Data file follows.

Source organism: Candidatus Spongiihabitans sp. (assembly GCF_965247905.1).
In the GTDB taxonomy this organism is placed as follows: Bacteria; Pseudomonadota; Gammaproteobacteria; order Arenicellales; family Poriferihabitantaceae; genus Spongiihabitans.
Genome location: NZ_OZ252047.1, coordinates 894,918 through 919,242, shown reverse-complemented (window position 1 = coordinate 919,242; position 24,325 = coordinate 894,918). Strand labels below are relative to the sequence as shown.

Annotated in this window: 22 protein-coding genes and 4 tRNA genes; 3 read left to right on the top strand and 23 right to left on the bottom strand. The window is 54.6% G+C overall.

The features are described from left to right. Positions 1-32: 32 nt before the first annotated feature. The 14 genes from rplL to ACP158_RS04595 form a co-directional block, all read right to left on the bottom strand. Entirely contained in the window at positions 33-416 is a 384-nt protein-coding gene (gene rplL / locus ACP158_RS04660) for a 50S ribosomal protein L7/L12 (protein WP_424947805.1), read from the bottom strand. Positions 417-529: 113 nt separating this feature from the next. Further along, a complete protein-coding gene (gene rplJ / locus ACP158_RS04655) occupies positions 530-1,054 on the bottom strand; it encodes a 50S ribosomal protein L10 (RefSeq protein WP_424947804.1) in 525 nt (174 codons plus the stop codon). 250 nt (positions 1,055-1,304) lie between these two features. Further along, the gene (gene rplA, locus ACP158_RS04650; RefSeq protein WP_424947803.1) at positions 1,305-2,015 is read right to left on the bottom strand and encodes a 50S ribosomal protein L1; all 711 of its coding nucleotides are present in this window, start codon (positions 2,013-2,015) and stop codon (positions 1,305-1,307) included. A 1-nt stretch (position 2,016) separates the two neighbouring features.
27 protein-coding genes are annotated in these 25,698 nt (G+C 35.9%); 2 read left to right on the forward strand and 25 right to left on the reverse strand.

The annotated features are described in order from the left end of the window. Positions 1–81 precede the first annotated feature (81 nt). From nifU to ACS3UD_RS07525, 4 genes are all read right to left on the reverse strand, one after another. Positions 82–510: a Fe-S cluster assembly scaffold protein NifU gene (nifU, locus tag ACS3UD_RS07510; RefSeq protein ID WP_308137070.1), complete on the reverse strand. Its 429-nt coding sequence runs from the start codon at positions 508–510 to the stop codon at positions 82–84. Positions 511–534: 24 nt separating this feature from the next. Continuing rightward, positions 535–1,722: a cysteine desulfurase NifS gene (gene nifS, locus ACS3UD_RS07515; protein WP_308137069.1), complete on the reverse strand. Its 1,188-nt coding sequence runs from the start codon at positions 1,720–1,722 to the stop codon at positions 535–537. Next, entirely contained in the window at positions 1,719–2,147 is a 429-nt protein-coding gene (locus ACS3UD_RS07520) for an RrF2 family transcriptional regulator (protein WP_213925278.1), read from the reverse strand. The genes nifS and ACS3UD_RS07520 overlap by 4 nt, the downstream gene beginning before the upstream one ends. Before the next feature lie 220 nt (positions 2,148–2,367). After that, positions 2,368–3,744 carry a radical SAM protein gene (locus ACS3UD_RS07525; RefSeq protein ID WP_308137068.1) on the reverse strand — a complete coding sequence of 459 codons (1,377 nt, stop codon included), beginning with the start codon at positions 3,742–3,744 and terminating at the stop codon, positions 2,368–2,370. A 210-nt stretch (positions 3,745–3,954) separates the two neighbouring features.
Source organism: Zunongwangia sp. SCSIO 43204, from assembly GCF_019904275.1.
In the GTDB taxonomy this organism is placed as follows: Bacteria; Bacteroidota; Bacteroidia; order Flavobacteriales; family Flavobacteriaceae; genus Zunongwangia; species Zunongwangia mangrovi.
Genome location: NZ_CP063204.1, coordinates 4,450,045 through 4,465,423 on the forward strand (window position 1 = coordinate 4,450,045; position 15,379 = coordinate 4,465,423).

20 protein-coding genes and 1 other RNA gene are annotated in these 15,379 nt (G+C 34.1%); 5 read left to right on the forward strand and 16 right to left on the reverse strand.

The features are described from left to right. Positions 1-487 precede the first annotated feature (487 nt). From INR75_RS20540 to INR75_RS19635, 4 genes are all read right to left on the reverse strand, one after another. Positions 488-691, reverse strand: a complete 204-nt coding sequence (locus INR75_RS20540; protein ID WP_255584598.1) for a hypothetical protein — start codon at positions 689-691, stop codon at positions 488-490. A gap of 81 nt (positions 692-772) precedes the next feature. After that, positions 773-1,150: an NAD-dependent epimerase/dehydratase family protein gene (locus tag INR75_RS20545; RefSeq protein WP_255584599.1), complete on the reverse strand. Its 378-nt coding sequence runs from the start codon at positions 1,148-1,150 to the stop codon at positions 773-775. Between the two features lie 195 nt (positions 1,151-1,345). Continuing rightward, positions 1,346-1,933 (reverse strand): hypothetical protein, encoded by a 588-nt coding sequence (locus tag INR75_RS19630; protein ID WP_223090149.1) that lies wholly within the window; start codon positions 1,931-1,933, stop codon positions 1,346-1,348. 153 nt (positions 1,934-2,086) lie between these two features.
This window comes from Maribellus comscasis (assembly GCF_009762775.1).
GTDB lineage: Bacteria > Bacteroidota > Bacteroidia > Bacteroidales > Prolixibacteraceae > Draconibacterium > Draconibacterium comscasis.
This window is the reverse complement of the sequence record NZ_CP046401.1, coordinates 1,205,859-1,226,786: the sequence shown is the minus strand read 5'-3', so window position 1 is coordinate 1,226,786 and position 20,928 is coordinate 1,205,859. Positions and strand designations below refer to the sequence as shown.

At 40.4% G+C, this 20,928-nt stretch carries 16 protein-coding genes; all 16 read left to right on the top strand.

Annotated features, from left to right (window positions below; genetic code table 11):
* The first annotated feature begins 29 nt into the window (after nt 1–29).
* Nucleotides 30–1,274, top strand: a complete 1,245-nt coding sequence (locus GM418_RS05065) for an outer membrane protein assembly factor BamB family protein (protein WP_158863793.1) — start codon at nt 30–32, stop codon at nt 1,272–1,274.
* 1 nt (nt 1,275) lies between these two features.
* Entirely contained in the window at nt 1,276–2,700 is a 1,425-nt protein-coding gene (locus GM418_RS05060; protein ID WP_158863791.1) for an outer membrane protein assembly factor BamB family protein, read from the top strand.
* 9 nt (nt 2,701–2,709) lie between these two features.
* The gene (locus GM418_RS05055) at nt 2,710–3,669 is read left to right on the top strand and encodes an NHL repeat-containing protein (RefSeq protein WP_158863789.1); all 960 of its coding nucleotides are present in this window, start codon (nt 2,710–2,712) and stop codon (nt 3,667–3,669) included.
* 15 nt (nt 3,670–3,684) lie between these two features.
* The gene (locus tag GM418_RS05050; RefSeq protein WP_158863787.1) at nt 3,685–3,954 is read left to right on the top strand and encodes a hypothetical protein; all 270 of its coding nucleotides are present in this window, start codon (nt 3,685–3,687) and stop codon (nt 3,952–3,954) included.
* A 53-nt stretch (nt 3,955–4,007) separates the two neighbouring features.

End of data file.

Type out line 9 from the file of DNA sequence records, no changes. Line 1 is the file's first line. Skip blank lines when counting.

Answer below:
In the GTDB taxonomy this organism is placed as follows: Bacteria; Bacteroidota; Bacteroidia; order Flavobacteriales; family Flavobacteriaceae; genus Zunongwangia; species Zunongwangia mangrovi.